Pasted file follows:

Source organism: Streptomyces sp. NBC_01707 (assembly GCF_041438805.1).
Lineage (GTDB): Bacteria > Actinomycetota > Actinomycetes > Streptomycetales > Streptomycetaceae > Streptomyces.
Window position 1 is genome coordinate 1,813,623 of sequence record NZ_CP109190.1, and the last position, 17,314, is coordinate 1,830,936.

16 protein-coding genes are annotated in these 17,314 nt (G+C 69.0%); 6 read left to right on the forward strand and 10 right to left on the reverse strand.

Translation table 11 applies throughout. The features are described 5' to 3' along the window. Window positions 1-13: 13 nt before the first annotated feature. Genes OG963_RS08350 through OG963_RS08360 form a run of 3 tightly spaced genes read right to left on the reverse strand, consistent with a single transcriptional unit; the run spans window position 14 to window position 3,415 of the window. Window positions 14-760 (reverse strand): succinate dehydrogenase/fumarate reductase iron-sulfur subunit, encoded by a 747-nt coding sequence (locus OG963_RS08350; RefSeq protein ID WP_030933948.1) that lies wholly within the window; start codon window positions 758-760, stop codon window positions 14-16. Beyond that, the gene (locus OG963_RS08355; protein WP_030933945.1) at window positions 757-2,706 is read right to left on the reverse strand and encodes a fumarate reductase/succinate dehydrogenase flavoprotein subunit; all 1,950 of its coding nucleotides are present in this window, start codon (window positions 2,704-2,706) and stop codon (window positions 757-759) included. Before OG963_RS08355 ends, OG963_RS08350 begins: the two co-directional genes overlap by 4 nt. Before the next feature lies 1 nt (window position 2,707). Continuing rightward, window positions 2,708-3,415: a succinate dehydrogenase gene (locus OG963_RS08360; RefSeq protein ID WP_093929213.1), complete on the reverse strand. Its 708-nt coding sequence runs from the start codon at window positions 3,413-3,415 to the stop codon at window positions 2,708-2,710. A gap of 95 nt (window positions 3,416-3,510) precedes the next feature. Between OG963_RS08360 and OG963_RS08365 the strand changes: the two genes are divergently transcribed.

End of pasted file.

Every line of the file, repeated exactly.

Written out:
Source organism: Streptomyces sp. NBC_01707 (assembly GCF_041438805.1).
Lineage (GTDB): Bacteria > Actinomycetota > Actinomycetes > Streptomycetales > Streptomycetaceae > Streptomyces.
Window position 1 is genome coordinate 1,813,623 of sequence record NZ_CP109190.1, and the last position, 17,314, is coordinate 1,830,936.

16 protein-coding genes are annotated in these 17,314 nt (G+C 69.0%); 6 read left to right on the forward strand and 10 right to left on the reverse strand.

Translation table 11 applies throughout. The features are described 5' to 3' along the window. Window positions 1-13: 13 nt before the first annotated feature. Genes OG963_RS08350 through OG963_RS08360 form a run of 3 tightly spaced genes read right to left on the reverse strand, consistent with a single transcriptional unit; the run spans window position 14 to window position 3,415 of the window. Window positions 14-760 (reverse strand): succinate dehydrogenase/fumarate reductase iron-sulfur subunit, encoded by a 747-nt coding sequence (locus OG963_RS08350; RefSeq protein ID WP_030933948.1) that lies wholly within the window; start codon window positions 758-760, stop codon window positions 14-16. Beyond that, the gene (locus OG963_RS08355; protein WP_030933945.1) at window positions 757-2,706 is read right to left on the reverse strand and encodes a fumarate reductase/succinate dehydrogenase flavoprotein subunit; all 1,950 of its coding nucleotides are present in this window, start codon (window positions 2,704-2,706) and stop codon (window positions 757-759) included. Before OG963_RS08355 ends, OG963_RS08350 begins: the two co-directional genes overlap by 4 nt. Before the next feature lies 1 nt (window position 2,707). Continuing rightward, window positions 2,708-3,415: a succinate dehydrogenase gene (locus OG963_RS08360; RefSeq protein ID WP_093929213.1), complete on the reverse strand. Its 708-nt coding sequence runs from the start codon at window positions 3,413-3,415 to the stop codon at window positions 2,708-2,710. A gap of 95 nt (window positions 3,416-3,510) precedes the next feature. Between OG963_RS08360 and OG963_RS08365 the strand changes: the two genes are divergently transcribed.